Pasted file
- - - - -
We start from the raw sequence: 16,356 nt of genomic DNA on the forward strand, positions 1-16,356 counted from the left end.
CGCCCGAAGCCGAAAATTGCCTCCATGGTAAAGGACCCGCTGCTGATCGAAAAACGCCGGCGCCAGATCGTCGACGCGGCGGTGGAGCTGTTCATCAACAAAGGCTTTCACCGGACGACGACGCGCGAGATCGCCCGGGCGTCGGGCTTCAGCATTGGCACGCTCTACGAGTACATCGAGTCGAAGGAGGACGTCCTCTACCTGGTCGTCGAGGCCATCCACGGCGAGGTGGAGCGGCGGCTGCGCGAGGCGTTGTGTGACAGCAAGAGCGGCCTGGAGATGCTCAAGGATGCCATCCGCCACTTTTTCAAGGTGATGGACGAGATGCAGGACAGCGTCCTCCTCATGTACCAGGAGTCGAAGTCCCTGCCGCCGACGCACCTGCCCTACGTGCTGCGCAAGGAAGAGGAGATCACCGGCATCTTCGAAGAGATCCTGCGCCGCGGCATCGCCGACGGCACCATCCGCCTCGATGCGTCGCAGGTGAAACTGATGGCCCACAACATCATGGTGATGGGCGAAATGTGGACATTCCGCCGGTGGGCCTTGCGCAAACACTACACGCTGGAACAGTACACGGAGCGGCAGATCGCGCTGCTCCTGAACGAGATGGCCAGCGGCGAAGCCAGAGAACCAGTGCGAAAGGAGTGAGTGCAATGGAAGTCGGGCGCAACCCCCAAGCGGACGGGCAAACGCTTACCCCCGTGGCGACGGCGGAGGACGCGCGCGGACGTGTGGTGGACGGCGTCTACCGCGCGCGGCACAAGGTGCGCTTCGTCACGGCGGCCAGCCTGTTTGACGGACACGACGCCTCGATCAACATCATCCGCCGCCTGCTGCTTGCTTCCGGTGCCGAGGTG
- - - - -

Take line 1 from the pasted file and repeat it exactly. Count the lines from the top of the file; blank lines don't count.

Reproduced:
We start from the raw sequence: 16,356 nt of genomic DNA on the forward strand, positions 1-16,356 counted from the left end.